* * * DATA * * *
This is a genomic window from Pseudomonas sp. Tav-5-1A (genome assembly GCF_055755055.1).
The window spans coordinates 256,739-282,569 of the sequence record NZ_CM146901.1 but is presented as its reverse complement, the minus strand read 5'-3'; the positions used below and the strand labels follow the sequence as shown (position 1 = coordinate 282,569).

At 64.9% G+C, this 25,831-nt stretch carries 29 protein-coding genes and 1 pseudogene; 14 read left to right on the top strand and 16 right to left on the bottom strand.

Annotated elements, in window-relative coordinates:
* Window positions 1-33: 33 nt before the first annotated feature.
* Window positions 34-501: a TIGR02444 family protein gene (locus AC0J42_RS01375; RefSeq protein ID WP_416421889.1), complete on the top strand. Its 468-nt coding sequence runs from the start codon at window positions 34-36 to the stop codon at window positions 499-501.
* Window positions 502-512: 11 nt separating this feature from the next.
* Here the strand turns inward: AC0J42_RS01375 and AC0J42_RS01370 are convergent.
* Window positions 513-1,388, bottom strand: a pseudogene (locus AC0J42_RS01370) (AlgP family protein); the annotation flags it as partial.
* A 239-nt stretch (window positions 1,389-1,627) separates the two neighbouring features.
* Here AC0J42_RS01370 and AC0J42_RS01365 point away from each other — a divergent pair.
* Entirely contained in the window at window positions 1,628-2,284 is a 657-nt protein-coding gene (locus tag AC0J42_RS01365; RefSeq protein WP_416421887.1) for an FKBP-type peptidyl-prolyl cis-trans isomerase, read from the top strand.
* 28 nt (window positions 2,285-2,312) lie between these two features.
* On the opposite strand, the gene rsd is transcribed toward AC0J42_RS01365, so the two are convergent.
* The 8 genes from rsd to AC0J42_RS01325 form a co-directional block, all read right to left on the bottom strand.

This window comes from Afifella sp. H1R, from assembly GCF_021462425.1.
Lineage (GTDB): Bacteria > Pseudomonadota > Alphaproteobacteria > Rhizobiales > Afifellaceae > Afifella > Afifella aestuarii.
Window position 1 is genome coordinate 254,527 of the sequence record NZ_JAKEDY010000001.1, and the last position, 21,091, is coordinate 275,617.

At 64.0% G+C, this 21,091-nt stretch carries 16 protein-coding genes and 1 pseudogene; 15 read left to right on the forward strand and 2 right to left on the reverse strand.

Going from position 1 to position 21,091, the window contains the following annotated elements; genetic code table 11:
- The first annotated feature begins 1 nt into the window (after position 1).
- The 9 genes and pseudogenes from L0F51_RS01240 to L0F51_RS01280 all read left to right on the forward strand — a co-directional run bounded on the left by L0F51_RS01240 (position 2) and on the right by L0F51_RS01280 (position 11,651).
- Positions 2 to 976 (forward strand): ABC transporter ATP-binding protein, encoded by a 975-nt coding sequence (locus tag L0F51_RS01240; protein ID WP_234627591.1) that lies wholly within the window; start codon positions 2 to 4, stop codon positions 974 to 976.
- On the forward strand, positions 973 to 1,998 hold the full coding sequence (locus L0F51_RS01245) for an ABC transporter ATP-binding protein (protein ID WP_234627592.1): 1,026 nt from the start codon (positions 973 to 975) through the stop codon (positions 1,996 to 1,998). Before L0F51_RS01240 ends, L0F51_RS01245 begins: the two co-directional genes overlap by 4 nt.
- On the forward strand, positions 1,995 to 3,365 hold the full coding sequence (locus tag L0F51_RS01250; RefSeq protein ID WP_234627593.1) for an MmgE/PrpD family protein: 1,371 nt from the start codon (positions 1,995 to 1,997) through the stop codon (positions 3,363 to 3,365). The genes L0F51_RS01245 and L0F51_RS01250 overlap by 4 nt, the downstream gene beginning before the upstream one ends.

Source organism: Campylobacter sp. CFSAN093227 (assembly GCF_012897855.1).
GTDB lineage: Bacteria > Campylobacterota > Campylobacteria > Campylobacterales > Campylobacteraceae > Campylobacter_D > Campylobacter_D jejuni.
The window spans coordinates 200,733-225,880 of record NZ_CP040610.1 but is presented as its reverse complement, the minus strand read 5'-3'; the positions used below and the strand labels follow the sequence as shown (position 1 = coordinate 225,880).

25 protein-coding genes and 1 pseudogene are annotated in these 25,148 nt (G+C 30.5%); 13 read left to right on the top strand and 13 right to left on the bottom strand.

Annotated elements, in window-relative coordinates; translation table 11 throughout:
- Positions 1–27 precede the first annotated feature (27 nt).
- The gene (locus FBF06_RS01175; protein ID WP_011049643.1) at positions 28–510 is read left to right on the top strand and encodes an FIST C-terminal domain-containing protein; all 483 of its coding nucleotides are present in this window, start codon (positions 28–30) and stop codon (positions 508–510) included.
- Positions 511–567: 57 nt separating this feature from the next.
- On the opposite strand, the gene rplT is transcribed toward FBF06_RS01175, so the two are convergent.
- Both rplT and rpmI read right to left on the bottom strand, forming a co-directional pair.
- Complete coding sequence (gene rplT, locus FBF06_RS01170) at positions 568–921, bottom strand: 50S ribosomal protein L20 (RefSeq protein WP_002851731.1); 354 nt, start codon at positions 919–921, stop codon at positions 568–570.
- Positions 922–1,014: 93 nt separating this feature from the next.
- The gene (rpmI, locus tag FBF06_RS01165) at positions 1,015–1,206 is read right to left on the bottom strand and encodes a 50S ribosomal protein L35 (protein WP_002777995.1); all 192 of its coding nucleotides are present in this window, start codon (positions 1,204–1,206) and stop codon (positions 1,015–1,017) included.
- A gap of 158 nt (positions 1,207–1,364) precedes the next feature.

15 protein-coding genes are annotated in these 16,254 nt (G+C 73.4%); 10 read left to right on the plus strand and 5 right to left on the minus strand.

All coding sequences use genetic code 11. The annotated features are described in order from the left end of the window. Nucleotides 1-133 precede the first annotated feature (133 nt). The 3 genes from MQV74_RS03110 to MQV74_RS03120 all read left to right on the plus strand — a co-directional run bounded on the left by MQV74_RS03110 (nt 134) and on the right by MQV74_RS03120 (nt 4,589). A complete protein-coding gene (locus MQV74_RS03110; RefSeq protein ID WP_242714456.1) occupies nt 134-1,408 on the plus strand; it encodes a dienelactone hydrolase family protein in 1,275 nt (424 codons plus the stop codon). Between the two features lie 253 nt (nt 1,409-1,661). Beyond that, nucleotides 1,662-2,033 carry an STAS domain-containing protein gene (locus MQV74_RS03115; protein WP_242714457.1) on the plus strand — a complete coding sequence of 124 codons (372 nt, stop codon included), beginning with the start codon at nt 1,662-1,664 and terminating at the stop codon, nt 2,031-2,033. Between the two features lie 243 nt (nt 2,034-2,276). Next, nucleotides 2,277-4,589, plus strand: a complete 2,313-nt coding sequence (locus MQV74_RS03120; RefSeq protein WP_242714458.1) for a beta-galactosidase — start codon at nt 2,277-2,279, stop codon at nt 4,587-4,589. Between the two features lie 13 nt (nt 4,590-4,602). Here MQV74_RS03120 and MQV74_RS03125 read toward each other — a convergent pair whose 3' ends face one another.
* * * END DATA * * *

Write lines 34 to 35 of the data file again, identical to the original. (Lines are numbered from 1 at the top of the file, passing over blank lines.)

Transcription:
- On the opposite strand, the gene rplT is transcribed toward FBF06_RS01175, so the two are convergent.
- Both rplT and rpmI read right to left on the bottom strand, forming a co-directional pair.